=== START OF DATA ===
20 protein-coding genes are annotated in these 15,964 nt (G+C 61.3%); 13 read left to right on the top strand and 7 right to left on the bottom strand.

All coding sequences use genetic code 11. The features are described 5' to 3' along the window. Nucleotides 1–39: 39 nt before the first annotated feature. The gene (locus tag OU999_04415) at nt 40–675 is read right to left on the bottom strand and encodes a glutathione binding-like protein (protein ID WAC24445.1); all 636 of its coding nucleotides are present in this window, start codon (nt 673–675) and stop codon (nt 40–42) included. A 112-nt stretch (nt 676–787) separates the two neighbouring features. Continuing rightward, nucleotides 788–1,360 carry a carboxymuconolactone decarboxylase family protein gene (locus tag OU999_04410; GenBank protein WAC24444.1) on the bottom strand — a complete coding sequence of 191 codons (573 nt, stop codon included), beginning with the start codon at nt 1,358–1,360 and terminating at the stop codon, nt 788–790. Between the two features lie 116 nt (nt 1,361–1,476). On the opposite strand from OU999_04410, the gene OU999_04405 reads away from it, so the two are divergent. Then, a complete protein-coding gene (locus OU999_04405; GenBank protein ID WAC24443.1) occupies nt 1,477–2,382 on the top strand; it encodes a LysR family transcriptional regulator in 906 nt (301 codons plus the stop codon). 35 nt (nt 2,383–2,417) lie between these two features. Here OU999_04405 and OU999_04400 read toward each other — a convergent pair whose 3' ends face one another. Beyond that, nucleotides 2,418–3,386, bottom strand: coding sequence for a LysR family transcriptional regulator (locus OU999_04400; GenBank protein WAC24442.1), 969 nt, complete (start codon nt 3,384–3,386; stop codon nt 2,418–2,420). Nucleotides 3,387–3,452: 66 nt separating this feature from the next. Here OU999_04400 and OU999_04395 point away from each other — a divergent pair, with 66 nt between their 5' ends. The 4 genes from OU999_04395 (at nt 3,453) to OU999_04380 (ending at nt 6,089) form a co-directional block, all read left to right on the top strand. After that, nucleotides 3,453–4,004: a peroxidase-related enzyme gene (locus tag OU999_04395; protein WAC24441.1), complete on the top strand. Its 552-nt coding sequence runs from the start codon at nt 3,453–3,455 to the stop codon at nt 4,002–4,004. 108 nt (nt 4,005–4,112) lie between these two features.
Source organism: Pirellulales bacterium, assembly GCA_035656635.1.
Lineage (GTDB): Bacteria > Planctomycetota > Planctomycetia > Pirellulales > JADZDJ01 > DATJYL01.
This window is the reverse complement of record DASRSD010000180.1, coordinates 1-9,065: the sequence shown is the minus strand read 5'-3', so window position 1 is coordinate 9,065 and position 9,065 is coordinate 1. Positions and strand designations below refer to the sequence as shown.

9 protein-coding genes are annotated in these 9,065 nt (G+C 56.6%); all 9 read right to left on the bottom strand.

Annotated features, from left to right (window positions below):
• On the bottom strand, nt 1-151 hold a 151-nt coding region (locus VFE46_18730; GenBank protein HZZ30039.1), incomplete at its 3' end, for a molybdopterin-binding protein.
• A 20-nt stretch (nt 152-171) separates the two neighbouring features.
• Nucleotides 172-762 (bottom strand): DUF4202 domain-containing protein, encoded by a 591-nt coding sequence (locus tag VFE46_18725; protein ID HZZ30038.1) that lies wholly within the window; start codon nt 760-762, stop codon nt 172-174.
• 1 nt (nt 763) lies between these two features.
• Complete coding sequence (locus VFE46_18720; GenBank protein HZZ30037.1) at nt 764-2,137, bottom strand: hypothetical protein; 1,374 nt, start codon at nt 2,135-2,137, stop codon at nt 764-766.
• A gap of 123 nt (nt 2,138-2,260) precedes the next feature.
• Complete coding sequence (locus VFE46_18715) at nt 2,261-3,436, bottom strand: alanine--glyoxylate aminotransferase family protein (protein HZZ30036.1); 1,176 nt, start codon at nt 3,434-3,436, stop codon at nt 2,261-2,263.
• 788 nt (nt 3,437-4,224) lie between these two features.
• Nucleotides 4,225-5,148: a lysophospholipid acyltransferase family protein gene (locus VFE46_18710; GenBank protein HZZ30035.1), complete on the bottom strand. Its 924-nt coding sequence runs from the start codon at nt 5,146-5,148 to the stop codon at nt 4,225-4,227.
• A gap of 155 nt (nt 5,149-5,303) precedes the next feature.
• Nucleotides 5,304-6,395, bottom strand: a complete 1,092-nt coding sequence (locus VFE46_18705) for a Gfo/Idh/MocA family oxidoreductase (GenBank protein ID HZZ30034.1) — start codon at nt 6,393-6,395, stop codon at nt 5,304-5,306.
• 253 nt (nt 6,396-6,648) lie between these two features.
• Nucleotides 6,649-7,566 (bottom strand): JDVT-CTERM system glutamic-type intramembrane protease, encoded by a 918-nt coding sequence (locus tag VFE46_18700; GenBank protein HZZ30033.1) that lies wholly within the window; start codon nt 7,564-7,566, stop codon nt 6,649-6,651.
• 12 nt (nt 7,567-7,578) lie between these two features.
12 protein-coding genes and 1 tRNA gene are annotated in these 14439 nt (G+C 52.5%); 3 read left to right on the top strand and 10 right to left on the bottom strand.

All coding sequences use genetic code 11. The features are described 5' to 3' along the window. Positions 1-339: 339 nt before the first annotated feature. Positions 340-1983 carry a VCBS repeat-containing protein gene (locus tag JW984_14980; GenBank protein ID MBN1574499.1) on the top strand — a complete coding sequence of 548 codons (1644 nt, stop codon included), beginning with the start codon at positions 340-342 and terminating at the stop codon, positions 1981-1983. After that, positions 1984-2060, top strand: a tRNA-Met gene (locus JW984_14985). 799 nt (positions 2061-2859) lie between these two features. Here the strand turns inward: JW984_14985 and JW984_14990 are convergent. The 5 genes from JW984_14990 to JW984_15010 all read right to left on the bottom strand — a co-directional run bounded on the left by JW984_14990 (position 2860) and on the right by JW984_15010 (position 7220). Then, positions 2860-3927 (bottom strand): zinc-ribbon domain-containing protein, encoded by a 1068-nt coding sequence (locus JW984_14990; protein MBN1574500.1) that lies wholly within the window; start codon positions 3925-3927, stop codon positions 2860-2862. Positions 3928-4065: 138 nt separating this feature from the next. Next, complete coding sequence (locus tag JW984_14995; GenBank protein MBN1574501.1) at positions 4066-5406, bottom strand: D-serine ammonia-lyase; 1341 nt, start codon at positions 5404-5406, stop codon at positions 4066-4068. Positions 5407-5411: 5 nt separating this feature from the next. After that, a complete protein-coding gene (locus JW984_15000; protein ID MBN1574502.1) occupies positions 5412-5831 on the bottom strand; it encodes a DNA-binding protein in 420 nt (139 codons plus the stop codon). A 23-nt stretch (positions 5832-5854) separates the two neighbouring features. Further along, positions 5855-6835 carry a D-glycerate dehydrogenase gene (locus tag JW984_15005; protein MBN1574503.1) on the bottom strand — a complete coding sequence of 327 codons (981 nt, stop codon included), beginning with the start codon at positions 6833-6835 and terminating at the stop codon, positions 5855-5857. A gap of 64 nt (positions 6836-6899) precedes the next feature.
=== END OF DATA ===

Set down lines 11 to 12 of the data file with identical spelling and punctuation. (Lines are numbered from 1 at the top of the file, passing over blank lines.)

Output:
• 1 nt (nt 763) lies between these two features.
• Complete coding sequence (locus VFE46_18720; GenBank protein HZZ30037.1) at nt 764-2,137, bottom strand: hypothetical protein; 1,374 nt, start codon at nt 2,135-2,137, stop codon at nt 764-766.